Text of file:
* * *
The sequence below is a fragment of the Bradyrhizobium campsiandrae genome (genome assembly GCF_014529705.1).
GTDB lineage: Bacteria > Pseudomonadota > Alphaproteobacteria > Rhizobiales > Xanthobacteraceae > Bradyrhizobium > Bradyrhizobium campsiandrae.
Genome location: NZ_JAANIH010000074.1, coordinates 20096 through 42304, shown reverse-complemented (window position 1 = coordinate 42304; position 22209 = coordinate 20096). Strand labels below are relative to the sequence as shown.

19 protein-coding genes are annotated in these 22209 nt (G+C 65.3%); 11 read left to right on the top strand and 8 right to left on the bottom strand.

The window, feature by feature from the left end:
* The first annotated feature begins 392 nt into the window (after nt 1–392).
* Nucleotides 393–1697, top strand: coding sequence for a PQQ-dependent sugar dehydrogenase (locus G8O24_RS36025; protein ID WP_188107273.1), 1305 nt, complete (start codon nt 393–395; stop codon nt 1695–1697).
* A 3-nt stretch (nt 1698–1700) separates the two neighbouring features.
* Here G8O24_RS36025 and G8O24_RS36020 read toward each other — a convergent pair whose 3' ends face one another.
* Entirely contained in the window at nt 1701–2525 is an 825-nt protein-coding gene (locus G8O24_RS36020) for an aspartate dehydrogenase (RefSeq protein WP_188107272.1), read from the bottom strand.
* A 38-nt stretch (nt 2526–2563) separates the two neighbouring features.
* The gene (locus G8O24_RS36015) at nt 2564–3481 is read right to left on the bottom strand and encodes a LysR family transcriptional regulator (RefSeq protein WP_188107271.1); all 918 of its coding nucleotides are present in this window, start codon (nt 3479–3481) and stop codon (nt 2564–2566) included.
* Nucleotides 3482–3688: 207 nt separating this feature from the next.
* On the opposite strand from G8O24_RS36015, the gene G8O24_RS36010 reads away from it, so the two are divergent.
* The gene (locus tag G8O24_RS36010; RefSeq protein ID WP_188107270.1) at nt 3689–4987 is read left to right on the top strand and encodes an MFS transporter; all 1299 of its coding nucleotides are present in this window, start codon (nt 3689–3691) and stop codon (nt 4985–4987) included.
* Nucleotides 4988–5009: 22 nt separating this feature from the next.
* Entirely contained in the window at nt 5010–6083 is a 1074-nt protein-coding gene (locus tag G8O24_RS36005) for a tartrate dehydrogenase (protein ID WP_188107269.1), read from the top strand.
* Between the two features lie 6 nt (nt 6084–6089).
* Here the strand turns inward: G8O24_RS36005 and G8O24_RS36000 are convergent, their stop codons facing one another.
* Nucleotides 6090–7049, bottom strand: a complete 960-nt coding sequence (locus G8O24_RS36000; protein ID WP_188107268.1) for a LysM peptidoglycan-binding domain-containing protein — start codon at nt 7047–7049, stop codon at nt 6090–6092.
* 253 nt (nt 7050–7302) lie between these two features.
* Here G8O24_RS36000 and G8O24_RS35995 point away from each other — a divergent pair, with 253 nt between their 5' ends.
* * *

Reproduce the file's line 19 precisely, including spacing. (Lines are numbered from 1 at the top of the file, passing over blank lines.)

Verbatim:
* Here the strand turns inward: G8O24_RS36005 and G8O24_RS36000 are convergent, their stop codons facing one another.